Ever since his death in 1970, Jimi Hendrix has certainly had his share of guitarists who thoroughly studied him -- some would say even copied him -- to a tee. One such gentleman would be Velvert Turner, who fronted the Velvert Turner Group. But there is an interesting reason why Turner resembled the self-proclaimed "Voodoo Child" -- not only was he supposedly friends with Hendrix, but allegedly, Hendrix took the guitarist under his wing, and taught him quite a few tricks on the six-string.
Born on October 12, 1951 and raised in Brooklyn, NY, Turner befriended Hendrix during the mid- to late '60s -- and Turner would show what Hendrix was teaching him to another guitarist friend of his, future Television member Richard Lloyd. After Hendrix's passing, Turner formed the Velvert Turner Group, with bassist Prescott Niles, keyboardist Christopher Robinson, and drummer Tim McGovern, and in 1972, issued a self-titled debut album. Highly derivative of his mentor -- both musically and even in the song titles, as evidenced by "Madonna (Of the Seven Moons)," "'Xcuse Me, Gentlemen (The Fall of Atlantis)," and "(Love Rides)...
The Slowly Swirling Seas." Heck, there was even a cover of a Hendrix tune, "Freedom," that closed the album. Although the album didn't set the charts alight, it has become a sought-after cult item amongst Hendrix fanatics over the years.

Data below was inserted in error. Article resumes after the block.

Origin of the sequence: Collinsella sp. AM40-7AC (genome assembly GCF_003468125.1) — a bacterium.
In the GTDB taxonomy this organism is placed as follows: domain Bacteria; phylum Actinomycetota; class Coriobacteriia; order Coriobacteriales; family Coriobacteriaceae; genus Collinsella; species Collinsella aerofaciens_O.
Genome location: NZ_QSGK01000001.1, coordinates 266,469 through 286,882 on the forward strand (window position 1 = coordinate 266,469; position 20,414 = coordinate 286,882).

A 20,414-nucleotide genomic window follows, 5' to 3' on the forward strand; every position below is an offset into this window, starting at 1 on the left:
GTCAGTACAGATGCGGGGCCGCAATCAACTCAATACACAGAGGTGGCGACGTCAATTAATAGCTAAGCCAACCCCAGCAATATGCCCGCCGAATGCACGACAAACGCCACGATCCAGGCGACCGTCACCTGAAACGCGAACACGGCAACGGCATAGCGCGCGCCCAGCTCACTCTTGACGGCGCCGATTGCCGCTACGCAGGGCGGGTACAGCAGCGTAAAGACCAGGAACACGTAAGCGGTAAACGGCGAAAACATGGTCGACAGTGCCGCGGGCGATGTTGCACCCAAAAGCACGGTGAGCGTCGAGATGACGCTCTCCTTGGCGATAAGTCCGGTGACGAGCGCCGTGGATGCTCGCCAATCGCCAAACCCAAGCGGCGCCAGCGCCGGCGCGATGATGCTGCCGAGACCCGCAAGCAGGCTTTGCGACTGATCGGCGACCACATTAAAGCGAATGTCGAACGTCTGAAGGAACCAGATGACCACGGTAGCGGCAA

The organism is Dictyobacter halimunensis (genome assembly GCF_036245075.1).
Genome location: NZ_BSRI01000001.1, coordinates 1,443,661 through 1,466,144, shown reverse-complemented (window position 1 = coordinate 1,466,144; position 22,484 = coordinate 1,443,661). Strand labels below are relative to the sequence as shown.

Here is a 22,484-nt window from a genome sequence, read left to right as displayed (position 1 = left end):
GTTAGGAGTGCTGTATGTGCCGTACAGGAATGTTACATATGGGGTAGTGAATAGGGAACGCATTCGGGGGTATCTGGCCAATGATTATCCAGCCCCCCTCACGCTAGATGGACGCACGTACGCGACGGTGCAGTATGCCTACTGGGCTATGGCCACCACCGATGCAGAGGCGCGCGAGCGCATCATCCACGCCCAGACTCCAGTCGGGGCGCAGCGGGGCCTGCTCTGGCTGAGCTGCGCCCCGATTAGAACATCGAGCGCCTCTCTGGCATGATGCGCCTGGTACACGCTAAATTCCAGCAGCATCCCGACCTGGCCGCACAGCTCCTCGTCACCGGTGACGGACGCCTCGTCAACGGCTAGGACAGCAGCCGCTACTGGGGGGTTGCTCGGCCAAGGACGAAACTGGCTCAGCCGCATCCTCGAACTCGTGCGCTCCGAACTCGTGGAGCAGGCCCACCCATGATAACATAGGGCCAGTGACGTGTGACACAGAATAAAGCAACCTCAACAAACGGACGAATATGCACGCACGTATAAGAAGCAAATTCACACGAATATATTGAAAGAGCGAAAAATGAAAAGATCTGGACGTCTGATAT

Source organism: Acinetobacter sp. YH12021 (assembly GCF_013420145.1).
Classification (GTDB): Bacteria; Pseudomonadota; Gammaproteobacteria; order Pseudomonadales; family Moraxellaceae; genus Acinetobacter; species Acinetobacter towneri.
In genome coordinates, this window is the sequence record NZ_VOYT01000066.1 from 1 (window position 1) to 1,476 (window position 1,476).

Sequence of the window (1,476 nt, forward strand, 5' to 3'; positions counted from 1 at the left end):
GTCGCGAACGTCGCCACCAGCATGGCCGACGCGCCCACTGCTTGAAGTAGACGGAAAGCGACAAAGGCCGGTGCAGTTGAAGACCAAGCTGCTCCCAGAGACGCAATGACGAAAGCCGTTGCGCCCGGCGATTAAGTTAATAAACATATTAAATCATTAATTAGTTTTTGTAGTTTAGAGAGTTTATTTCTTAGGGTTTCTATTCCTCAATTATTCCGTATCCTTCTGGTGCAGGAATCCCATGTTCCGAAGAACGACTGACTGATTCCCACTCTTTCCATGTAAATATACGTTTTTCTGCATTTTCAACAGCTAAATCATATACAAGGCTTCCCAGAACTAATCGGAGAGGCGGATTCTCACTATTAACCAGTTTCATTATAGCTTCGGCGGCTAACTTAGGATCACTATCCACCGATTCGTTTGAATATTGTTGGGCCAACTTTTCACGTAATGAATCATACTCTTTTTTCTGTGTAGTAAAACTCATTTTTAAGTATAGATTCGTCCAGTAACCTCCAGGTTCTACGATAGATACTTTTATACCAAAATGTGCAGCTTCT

And that was all that many heard from Velvert, although he did appear on a self-titled release by Arthur Lee in 1977, and in the mid-'80s, was involved in a Jimi Hendrix instructional guitar video, which strangely, only featured Turner narrating it and not showing the viewer the tricks of the trade that Hendrix had taught him (the guitar parts are played by Andy Aledort). Subsequently, the other members of the Velvert Turner Group would reappear in the Knack (Niles), the Motels (McGovern), and the New York Dolls (Robinson).
Sadly, on December 11, 2000, it was reported in the New York Times that Turner had passed away at his Brooklyn home. In the article, fans learned that in recent years Turner had been employed by Samaritan Village in Brooklyn, where he worked with those battling substance addiction. Four years after his passing, a snippet of Turner playing some Hendrixian guitar, titled "Going Home," was included on the star-studded tribute, Power of Soul: A Tribute to Jimi Hendrix. In 2009, Turner's old friend, Lloyd, recorded an album of Hendrix covers, titled The Jamie Neverts Story, whose title came from a code name that Turner and Lloyd used for Hendrix, when they would go visit him (to keep their visits "secret" from kids in the neighborhood). The album was also dedicated to Turner, and features altered album covert art based on Turner's Velvert Turner Group from over three decades prior. ~ Greg Prato, Rovi